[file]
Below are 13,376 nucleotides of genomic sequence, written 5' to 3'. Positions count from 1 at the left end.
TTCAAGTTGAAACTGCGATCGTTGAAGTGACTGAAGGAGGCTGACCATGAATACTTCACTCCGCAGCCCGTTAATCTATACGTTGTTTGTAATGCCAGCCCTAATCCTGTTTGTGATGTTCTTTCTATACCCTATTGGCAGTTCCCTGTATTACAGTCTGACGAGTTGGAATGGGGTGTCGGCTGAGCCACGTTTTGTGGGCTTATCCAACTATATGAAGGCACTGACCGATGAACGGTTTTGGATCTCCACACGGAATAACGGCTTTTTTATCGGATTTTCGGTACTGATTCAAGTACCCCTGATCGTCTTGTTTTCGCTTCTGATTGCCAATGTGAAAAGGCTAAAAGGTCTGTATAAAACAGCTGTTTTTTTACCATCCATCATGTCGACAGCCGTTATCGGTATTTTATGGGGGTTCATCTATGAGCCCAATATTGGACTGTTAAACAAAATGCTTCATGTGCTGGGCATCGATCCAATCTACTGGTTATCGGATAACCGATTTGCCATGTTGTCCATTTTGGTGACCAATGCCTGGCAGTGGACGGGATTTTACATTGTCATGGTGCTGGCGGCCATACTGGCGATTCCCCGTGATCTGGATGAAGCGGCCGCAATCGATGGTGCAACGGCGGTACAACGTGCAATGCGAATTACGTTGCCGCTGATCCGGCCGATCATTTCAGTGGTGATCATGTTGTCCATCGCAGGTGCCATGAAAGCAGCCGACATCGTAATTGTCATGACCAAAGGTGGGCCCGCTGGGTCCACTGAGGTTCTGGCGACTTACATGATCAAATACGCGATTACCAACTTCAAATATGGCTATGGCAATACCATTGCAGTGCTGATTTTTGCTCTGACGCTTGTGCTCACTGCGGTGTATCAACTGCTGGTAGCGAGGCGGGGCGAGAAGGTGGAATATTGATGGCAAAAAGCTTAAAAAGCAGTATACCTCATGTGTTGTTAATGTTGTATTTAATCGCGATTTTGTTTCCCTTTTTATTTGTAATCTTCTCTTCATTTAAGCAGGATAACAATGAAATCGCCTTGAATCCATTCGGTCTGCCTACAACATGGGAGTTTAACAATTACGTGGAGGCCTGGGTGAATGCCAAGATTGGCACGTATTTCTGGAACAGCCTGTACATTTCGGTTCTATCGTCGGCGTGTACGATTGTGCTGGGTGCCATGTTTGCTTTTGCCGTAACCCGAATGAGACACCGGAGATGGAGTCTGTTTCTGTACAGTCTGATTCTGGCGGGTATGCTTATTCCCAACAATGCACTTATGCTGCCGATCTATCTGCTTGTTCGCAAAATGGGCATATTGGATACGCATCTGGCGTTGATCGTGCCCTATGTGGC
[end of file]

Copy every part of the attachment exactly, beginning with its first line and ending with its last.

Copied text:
Below are 13,376 nucleotides of genomic sequence, written 5' to 3'. Positions count from 1 at the left end.
TTCAAGTTGAAACTGCGATCGTTGAAGTGACTGAAGGAGGCTGACCATGAATACTTCACTCCGCAGCCCGTTAATCTATACGTTGTTTGTAATGCCAGCCCTAATCCTGTTTGTGATGTTCTTTCTATACCCTATTGGCAGTTCCCTGTATTACAGTCTGACGAGTTGGAATGGGGTGTCGGCTGAGCCACGTTTTGTGGGCTTATCCAACTATATGAAGGCACTGACCGATGAACGGTTTTGGATCTCCACACGGAATAACGGCTTTTTTATCGGATTTTCGGTACTGATTCAAGTACCCCTGATCGTCTTGTTTTCGCTTCTGATTGCCAATGTGAAAAGGCTAAAAGGTCTGTATAAAACAGCTGTTTTTTTACCATCCATCATGTCGACAGCCGTTATCGGTATTTTATGGGGGTTCATCTATGAGCCCAATATTGGACTGTTAAACAAAATGCTTCATGTGCTGGGCATCGATCCAATCTACTGGTTATCGGATAACCGATTTGCCATGTTGTCCATTTTGGTGACCAATGCCTGGCAGTGGACGGGATTTTACATTGTCATGGTGCTGGCGGCCATACTGGCGATTCCCCGTGATCTGGATGAAGCGGCCGCAATCGATGGTGCAACGGCGGTACAACGTGCAATGCGAATTACGTTGCCGCTGATCCGGCCGATCATTTCAGTGGTGATCATGTTGTCCATCGCAGGTGCCATGAAAGCAGCCGACATCGTAATTGTCATGACCAAAGGTGGGCCCGCTGGGTCCACTGAGGTTCTGGCGACTTACATGATCAAATACGCGATTACCAACTTCAAATATGGCTATGGCAATACCATTGCAGTGCTGATTTTTGCTCTGACGCTTGTGCTCACTGCGGTGTATCAACTGCTGGTAGCGAGGCGGGGCGAGAAGGTGGAATATTGATGGCAAAAAGCTTAAAAAGCAGTATACCTCATGTGTTGTTAATGTTGTATTTAATCGCGATTTTGTTTCCCTTTTTATTTGTAATCTTCTCTTCATTTAAGCAGGATAACAATGAAATCGCCTTGAATCCATTCGGTCTGCCTACAACATGGGAGTTTAACAATTACGTGGAGGCCTGGGTGAATGCCAAGATTGGCACGTATTTCTGGAACAGCCTGTACATTTCGGTTCTATCGTCGGCGTGTACGATTGTGCTGGGTGCCATGTTTGCTTTTGCCGTAACCCGAATGAGACACCGGAGATGGAGTCTGTTTCTGTACAGTCTGATTCTGGCGGGTATGCTTATTCCCAACAATGCACTTATGCTGCCGATCTATCTGCTTGTTCGCAAAATGGGCATATTGGATACGCATCTGGCGTTGATCGTGCCCTATGTGGC